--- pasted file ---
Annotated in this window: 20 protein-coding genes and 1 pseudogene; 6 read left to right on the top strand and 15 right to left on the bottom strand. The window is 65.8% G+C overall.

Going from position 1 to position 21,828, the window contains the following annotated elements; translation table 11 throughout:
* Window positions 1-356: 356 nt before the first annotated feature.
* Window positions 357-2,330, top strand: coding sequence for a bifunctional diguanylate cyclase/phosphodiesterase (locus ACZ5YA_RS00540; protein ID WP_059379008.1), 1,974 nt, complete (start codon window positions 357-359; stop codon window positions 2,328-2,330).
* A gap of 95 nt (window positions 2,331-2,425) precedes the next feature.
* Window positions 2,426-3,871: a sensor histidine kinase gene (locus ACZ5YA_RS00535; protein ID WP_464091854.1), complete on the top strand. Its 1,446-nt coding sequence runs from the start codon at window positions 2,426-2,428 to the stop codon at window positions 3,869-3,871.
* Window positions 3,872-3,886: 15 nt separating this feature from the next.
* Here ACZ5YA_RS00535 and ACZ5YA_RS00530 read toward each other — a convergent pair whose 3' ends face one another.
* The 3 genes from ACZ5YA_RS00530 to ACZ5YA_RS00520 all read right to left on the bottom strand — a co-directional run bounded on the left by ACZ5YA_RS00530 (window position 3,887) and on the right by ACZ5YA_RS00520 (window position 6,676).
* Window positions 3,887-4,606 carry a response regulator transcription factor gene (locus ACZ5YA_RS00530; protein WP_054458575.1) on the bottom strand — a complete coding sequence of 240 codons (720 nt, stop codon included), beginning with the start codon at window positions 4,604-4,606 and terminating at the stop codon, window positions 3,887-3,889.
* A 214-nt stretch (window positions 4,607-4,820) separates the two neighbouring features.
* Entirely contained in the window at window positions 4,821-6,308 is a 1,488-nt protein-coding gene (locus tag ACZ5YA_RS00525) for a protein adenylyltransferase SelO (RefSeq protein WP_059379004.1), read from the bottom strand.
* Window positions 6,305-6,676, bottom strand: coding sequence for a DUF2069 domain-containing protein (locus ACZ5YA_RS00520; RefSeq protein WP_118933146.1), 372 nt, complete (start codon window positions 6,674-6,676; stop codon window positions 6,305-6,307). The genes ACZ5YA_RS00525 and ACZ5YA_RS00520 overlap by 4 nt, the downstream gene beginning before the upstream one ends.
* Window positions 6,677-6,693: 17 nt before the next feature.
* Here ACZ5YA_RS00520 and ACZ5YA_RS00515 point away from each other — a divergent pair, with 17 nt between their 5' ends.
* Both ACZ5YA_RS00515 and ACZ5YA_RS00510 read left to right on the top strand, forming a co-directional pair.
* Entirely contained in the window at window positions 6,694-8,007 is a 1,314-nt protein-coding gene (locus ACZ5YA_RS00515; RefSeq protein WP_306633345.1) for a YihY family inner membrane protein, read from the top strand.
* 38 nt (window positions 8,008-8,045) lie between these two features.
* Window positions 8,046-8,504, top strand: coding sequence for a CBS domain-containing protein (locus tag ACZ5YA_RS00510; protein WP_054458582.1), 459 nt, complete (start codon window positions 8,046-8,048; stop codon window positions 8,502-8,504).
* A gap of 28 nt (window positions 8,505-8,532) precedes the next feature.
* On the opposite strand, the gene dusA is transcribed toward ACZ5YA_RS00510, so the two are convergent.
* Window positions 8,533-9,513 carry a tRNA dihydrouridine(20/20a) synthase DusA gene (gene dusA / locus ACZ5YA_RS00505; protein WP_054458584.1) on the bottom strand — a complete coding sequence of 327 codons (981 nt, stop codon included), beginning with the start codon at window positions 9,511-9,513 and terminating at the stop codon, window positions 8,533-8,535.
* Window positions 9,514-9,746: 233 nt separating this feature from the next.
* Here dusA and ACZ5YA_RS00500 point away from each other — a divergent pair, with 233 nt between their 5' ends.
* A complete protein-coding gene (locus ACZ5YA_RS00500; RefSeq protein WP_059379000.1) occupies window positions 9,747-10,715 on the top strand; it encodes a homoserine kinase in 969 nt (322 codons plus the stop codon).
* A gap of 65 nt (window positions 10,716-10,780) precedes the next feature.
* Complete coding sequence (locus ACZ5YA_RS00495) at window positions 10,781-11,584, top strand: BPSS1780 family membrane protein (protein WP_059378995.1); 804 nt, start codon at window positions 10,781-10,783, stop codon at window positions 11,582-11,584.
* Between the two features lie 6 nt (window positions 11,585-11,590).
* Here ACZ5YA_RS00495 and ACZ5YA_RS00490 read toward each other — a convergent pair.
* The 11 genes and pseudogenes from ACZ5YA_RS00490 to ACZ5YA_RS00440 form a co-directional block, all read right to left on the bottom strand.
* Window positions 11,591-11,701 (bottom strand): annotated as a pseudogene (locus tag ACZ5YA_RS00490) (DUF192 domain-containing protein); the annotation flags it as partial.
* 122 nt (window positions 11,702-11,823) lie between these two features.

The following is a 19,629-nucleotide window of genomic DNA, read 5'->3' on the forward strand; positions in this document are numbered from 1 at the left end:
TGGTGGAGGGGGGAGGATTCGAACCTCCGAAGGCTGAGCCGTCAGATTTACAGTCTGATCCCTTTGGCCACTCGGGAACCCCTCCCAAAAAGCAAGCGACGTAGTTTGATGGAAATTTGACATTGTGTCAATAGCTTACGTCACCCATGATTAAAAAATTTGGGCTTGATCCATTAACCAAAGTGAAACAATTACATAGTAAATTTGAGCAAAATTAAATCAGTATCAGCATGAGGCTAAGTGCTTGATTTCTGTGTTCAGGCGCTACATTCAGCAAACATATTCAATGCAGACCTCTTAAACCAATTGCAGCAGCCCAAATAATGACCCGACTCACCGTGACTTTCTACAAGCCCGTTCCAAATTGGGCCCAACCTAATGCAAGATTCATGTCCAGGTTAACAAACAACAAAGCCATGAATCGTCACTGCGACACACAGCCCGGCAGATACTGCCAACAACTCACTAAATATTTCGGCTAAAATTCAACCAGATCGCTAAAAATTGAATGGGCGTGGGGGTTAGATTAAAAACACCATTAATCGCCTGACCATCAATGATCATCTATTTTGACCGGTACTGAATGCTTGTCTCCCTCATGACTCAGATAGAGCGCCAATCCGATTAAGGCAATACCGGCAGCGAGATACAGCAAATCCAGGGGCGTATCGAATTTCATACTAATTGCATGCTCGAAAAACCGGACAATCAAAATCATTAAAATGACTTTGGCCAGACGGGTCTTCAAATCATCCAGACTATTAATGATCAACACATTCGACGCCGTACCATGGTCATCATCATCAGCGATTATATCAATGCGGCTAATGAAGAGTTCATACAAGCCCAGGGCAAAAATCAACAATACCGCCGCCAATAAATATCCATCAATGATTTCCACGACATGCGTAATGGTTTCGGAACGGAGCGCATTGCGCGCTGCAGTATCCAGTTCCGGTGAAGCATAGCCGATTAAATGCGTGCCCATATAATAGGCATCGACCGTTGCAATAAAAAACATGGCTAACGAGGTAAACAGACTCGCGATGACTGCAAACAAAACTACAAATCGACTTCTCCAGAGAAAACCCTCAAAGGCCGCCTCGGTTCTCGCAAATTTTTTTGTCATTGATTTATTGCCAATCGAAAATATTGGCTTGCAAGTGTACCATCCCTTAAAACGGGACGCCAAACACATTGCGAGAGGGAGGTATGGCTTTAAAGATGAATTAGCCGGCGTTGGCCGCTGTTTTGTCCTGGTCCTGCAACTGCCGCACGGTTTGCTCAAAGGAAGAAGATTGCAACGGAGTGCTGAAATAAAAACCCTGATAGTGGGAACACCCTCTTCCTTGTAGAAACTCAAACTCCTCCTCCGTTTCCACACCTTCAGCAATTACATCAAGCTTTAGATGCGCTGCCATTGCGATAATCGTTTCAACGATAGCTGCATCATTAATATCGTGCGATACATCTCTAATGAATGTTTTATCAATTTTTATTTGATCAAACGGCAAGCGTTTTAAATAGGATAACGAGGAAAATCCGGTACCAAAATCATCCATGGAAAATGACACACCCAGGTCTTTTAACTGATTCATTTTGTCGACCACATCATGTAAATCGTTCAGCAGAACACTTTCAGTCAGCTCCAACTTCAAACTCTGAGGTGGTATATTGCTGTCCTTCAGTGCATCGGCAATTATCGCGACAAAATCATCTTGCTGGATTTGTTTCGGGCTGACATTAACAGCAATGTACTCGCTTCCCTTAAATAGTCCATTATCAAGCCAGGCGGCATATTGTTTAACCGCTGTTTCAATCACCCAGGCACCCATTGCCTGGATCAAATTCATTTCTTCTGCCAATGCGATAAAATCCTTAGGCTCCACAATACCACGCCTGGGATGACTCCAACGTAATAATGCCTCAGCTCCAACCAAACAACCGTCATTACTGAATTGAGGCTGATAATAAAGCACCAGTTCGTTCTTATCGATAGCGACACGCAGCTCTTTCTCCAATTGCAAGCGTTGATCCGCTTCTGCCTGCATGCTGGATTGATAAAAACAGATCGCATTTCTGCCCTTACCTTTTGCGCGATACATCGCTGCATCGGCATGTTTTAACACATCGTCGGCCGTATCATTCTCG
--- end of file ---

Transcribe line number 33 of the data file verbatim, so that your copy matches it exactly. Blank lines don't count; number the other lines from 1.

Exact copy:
The following is a 19,629-nucleotide window of genomic DNA, read 5'->3' on the forward strand; positions in this document are numbered from 1 at the left end: